“And pray, Sir,” answered Sir Robert, “what has my name and quality to do with the questions I am about to ask you?"
“Nothing, perhaps, Sir," replied Bertram; “but it may considerably influence my disposition to answer them.”
"Why, then, Sir, you will please to be informed that you are in presence of Sir Robert Hazlewood of Hazlewood, and another justice of peace for this county -- that's all.”
As this intimation produced a less stunning effect upon the prisoner than he bad anticipated, Sir Robert proceeded in his investigation with an increasing dislike to the object of it.
“Is your name Vanbeest Brown, Sir?” “It is," answered the prisoner.
“So far well; - and how are we to design you farther, Sir?” demanded the Justice.
“Captain in his majesty's - regiment of horse," answered Bertram.
The Baronet's ears received this intimation with astonishment; but he was refreshed in courage by an incredulous look from Glossin, and by hearing him gently utter a sort of interjectional whistle, in a note of surprise and contempt. “I believe, my friend,” said Sir Robert, “we shall find for you, before we part, a more humble title."
“If you do, Sir,” replied his prisoner, “I shall willingly submit to any punishment which such an imposture shall be thought to deserve.”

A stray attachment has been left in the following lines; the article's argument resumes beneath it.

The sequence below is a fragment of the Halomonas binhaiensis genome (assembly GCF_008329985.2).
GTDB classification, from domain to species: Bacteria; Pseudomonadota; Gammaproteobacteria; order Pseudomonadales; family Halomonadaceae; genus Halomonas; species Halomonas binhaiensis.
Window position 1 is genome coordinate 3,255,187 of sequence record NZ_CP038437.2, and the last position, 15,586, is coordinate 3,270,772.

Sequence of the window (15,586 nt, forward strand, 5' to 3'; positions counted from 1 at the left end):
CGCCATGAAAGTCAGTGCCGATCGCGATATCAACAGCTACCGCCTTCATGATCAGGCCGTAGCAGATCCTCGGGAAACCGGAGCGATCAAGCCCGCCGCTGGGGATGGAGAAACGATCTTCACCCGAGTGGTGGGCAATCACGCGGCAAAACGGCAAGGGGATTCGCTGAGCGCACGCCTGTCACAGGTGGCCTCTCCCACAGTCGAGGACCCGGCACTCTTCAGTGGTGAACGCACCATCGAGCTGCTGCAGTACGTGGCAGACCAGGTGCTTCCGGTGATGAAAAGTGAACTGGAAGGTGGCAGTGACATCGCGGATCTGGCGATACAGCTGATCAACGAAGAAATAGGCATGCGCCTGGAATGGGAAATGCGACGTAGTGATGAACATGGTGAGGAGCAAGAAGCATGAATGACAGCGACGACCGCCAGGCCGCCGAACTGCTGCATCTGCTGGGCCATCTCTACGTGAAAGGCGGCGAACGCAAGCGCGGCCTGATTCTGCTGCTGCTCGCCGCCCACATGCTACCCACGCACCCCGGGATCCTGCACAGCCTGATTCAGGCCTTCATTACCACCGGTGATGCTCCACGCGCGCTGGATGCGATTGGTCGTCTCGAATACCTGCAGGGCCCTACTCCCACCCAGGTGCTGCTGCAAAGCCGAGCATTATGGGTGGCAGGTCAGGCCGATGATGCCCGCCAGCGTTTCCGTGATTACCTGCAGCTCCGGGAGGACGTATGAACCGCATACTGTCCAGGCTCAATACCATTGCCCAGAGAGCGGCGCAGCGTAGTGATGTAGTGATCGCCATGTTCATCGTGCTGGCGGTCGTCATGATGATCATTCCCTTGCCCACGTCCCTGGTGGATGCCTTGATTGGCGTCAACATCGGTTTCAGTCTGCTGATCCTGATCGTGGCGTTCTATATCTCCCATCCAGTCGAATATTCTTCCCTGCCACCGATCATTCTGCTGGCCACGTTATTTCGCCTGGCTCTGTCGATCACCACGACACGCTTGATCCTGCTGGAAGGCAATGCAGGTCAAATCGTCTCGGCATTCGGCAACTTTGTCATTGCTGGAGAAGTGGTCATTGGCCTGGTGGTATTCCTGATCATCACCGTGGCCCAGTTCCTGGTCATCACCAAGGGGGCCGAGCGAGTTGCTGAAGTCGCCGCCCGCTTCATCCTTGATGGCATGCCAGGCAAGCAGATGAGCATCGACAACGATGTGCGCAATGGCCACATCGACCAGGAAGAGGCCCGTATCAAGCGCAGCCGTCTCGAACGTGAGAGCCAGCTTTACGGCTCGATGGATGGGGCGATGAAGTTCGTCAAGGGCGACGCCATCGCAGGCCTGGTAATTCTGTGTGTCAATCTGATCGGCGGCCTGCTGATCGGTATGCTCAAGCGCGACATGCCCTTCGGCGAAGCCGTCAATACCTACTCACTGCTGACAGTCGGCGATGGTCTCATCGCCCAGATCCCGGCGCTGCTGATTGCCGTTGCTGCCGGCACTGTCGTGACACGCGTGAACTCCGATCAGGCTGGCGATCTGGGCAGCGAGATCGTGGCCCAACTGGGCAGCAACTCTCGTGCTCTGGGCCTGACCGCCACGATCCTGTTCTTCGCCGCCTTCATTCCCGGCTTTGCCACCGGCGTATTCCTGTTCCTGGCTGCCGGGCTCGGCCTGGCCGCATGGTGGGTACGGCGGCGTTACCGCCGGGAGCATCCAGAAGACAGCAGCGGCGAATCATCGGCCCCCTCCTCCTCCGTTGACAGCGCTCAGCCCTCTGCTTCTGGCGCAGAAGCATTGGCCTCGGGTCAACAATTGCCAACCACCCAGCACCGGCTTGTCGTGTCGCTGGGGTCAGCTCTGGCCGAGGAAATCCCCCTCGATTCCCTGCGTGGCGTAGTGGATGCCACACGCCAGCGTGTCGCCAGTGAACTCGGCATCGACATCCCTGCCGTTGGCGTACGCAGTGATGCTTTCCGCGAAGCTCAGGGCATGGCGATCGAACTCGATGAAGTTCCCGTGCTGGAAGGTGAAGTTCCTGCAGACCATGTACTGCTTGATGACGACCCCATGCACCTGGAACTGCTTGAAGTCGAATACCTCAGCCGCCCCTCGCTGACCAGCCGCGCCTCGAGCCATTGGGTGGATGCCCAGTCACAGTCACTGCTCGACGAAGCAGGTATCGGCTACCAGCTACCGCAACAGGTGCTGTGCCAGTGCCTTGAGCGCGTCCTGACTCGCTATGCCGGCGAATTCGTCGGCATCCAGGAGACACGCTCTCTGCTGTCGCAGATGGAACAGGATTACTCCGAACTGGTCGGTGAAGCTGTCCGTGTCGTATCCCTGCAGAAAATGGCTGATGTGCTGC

“Well, Sir, we shall see,” continued Sir Robert.. “Do you know young Hazlewood of Hazlewood?"
“I never saw the gentleman who I am informed bears that name excepting once, and I regret that it was under very unpleasant circumstances.”
“You mean to acknowledge, then," said the Baronet, “that you inflicted upon young Hazlewood of Hazlewood that wound which endangered his life, considerably lacerated the clavicle of his right shoulder, and deposited, as the family surgeon declares, several large drops or slugs in the acromion process?”
“Why, Sir," replied Bertram, “I can only say I am equally ignorant of and sorry for the extent of the damage which the young gentleman has sustained. I met him in a narrow path, walking with two ladies and a servant, and before I could either pass them or address them, this young Hazlewood took his gun from his servant, presented it against my body, and commanded me in the most haughty tone to stand back. I was neither inclined to submit to his authority, nor to leave him in possession of the means to injure me, which he seemed disposed to use with